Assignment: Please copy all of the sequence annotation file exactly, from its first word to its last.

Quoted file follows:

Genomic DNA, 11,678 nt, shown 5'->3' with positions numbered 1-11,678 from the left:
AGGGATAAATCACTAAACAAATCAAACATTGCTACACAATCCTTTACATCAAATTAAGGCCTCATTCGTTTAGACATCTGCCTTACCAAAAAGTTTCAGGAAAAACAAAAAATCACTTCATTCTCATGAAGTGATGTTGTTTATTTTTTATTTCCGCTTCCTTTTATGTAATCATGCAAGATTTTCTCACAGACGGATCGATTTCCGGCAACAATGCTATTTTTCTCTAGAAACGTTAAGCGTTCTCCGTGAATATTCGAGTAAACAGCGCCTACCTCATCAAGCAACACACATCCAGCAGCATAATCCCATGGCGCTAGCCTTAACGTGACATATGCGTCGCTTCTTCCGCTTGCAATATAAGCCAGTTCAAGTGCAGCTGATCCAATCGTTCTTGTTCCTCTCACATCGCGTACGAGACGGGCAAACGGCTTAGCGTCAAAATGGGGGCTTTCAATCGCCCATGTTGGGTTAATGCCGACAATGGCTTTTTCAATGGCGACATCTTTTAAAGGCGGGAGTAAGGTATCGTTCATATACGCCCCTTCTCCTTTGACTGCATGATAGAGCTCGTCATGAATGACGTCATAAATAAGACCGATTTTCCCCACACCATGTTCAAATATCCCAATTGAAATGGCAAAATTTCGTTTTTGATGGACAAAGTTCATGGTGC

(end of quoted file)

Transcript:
Genomic DNA, 11,678 nt, shown 5'->3' with positions numbered 1-11,678 from the left:
AGGGATAAATCACTAAACAAATCAAACATTGCTACACAATCCTTTACATCAAATTAAGGCCTCATTCGTTTAGACATCTGCCTTACCAAAAAGTTTCAGGAAAAACAAAAAATCACTTCATTCTCATGAAGTGATGTTGTTTATTTTTTATTTCCGCTTCCTTTTATGTAATCATGCAAGATTTTCTCACAGACGGATCGATTTCCGGCAACAATGCTATTTTTCTCTAGAAACGTTAAGCGTTCTCCGTGAATATTCGAGTAAACAGCGCCTACCTCATCAAGCAACACACATCCAGCAGCATAATCCCATGGCGCTAGCCTTAACGTGACATATGCGTCGCTTCTTCCGCTTGCAATATAAGCCAGTTCAAGTGCAGCTGATCCAATCGTTCTTGTTCCTCTCACATCGCGTACGAGACGGGCAAACGGCTTAGCGTCAAAATGGGGGCTTTCAATCGCCCATGTTGGGTTAATGCCGACAATGGCTTTTTCAATGGCGACATCTTTTAAAGGCGGGAGTAAGGTATCGTTCATATACGCCCCTTCTCCTTTGACTGCATGATAGAGCTCGTCATGAATGACGTCATAAATAAGACCGATTTTCCCCACACCATGTTCAAATATCCCAATTGAAATGGCAAAATTTCGTTTTTGATGGACAAAGTTCATGGTGC